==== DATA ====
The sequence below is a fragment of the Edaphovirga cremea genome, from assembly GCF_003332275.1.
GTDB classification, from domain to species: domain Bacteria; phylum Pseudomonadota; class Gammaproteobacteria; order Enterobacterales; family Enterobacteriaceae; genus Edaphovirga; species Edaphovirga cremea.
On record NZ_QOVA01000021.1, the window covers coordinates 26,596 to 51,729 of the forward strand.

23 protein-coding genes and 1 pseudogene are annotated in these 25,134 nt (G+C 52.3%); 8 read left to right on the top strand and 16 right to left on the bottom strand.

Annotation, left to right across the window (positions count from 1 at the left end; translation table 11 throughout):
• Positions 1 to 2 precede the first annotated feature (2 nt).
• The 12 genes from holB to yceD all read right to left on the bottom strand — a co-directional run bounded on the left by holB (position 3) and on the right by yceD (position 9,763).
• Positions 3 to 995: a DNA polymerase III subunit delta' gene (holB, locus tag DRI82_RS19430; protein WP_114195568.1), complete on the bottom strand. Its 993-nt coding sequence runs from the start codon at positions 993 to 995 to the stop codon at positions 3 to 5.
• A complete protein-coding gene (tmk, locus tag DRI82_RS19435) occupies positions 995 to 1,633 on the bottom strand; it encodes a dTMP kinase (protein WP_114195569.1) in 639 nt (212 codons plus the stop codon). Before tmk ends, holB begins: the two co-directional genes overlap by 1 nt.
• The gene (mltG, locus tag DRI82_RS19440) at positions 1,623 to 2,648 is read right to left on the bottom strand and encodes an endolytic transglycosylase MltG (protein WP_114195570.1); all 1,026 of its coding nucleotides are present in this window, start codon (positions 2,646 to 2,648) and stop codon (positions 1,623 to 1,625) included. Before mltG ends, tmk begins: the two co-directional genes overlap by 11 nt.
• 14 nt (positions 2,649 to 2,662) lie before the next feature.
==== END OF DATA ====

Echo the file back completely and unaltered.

The sequence below is a fragment of the Edaphovirga cremea genome, from assembly GCF_003332275.1.
GTDB classification, from domain to species: domain Bacteria; phylum Pseudomonadota; class Gammaproteobacteria; order Enterobacterales; family Enterobacteriaceae; genus Edaphovirga; species Edaphovirga cremea.
On record NZ_QOVA01000021.1, the window covers coordinates 26,596 to 51,729 of the forward strand.

23 protein-coding genes and 1 pseudogene are annotated in these 25,134 nt (G+C 52.3%); 8 read left to right on the top strand and 16 right to left on the bottom strand.

Annotation, left to right across the window (positions count from 1 at the left end; translation table 11 throughout):
• Positions 1 to 2 precede the first annotated feature (2 nt).
• The 12 genes from holB to yceD all read right to left on the bottom strand — a co-directional run bounded on the left by holB (position 3) and on the right by yceD (position 9,763).
• Positions 3 to 995: a DNA polymerase III subunit delta' gene (holB, locus tag DRI82_RS19430; protein WP_114195568.1), complete on the bottom strand. Its 993-nt coding sequence runs from the start codon at positions 993 to 995 to the stop codon at positions 3 to 5.
• A complete protein-coding gene (tmk, locus tag DRI82_RS19435) occupies positions 995 to 1,633 on the bottom strand; it encodes a dTMP kinase (protein WP_114195569.1) in 639 nt (212 codons plus the stop codon). Before tmk ends, holB begins: the two co-directional genes overlap by 1 nt.
• The gene (mltG, locus tag DRI82_RS19440) at positions 1,623 to 2,648 is read right to left on the bottom strand and encodes an endolytic transglycosylase MltG (protein WP_114195570.1); all 1,026 of its coding nucleotides are present in this window, start codon (positions 2,646 to 2,648) and stop codon (positions 1,623 to 1,625) included. Before mltG ends, tmk begins: the two co-directional genes overlap by 11 nt.
• 14 nt (positions 2,649 to 2,662) lie before the next feature.